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Valerie Schremp Hahn's photo

Post-Dispatch reporter Valerie Schremp Hahn tweeted this picture of her daughter's cheese hack. The 9-year-old put cheese into an empty tube of chapstick, to take a snack to class.

When a tweet goes viral, it really goes viral.

Last week, Post-Dispatch reporter Valerie Schremp Hahn tweeted a picture of a funny thing her 9-year-old daughter did. And now there are people reading the Hindustan Times in New Delhi, India, who know about the St. Louis girl who put cheese into an empty lip balm container and brought it to school for a covert snack.

The girl's universe-altering invention has also been covered online by Time magazine, the Today Show, Mashable, Buzzfeed, George Takei's website and many, many more.

As of earlier this week, the original tweet had been liked more than 69,000 times. One St. Louis-based tweeter said "Your daughter is living in 2079 and we are all still here in 2019." Another tweeted "she is the Greta Thunberg of eating cheese."

Full disclosure: Schremp Hahn is a friend and colleague. She is keeping her daughter's name private because of "weirdos on the Internet."

Even more disclosure: The girl and I have a history. A year or so ago, she was naming men at the newspaper she thought were good looking. When asked whether she thought I was attractive, she said no, I just look old.

Still further disclosure: Schremp Hahn wants everyone to know that her daughter did not actually invent the idea herself. She found it on YouTube, or at least a version that put the cheese in an empty glue stick container.

Still, the fact that it was lip balm instead of a glue stick is the whole point. Bringing a tube of lip balm to one's lips is expected, at least until you bite off the top. But bringing a glue stick to your lips is just plain worrisome.

Despite the fact that she thinks I look old, I called the girl last week. She said she had been watching YouTube "because I was bored," and found the idea as part of a video showing how to "prank your teacher, or whatever."

Of all the pranks in the video, the cheese-in-a-tube clicked with her "because I had an empty ChapStick container right next to me, and I was hungry," she said.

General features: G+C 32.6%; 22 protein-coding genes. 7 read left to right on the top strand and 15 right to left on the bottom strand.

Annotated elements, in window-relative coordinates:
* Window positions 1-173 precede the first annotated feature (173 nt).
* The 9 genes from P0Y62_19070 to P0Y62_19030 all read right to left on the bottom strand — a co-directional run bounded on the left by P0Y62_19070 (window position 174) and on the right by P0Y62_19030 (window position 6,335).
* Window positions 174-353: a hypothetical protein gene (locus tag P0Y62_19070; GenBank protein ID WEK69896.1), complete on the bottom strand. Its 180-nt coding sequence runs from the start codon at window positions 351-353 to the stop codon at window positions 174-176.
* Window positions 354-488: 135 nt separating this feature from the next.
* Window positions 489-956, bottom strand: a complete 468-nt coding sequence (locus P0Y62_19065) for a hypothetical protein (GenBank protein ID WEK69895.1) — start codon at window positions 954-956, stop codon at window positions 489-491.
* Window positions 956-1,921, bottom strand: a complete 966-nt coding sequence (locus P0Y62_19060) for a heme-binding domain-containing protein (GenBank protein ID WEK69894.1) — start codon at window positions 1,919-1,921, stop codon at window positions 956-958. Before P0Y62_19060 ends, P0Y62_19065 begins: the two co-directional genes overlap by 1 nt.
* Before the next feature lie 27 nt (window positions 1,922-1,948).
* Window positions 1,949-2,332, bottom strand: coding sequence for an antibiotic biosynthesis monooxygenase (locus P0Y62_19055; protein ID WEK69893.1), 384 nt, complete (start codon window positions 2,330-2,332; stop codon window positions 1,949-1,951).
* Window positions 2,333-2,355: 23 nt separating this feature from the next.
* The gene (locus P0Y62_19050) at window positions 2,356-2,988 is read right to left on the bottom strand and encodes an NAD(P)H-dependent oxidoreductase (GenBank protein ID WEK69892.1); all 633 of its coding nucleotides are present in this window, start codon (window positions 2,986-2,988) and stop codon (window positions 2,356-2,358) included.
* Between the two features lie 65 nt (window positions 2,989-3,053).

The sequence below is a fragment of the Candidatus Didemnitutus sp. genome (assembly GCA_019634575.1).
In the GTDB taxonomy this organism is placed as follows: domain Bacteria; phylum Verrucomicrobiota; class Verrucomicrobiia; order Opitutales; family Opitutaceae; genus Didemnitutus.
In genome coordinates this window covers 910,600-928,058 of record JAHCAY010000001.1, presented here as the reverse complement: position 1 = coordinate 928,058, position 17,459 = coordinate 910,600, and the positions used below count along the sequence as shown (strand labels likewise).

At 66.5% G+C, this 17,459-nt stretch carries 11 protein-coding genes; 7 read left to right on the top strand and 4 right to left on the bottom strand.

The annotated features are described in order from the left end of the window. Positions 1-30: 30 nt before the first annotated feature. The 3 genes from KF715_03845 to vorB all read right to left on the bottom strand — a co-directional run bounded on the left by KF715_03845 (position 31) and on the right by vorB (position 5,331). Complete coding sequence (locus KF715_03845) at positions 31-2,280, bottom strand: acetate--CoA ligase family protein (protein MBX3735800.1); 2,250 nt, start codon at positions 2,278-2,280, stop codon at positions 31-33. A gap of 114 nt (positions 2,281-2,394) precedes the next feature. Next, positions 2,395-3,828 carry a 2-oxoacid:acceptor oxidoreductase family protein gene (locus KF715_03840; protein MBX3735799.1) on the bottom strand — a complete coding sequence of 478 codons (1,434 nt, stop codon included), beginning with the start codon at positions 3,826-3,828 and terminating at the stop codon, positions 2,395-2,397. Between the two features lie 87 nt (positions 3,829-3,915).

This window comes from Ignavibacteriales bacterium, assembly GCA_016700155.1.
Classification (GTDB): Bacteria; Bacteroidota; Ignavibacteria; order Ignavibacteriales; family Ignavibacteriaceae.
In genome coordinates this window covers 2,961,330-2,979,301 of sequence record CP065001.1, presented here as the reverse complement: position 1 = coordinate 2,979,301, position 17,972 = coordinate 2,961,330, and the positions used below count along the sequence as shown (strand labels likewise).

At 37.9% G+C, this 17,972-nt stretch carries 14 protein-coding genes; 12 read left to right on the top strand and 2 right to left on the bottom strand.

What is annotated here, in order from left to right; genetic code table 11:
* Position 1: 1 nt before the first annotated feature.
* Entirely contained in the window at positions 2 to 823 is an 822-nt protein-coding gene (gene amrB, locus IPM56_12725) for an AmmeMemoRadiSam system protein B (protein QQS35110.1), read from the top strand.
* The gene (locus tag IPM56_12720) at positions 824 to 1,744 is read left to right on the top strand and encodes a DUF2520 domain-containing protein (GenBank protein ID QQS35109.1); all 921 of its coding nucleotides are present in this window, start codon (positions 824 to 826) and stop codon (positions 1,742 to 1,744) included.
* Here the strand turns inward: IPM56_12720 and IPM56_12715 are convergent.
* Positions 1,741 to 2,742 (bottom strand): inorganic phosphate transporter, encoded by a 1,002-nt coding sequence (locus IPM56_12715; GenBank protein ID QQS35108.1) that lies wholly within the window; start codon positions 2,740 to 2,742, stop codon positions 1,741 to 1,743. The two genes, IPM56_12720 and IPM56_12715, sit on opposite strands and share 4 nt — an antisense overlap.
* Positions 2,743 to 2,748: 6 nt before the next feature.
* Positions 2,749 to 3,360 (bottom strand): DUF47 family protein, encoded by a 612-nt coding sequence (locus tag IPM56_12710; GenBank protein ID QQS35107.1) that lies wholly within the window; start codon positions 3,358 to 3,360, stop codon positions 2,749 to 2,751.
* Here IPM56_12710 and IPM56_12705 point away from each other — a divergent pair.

There was "a tiny bit" of lip balm still in the tube, so she cleaned it out with a toothpick, water and soap.

She used a sharp cheddar from Aldi, working the plastic edge of the lip balm tube like a cookie cutter to get it into the container. And yes, the students were allowed to bring a snack because it was standardized test week.

Why did this particular invention strike such a chord — or curd — across the online world? I think it's because it is just what the Internet craves, something clever yet silly and utterly trivial.

I also think part of the attraction is that it involves cheese, which is quickly becoming the new bacon. That is, everyone has decided it is the world's most perfect food, and it is becoming a punch line unto itself. The environment is right for comedians to base entire sets on their fondness for cheese.

Last week's Regular Cheese Incident is already paying dividends. Aldi is sending the family some cheese ("I hope it's enough for a fourth-grade party," Schremp Hahn said). Kroger is also sending something, and Kraft tweeted an image of their own joke version of the idea, which they called Lip Snackers.

The girl is apparently more than just the Edison of cheese. She has another invention in mind, a squishy pencil, which is a pencil with foam wrapped around it to make standardized testing more comfortable. And it should not be forgotten that she was once photographed wearing swim goggles while chopping onions to cut down on crying.

According to her mother, she spent most of our phone interview upside-down on the couch.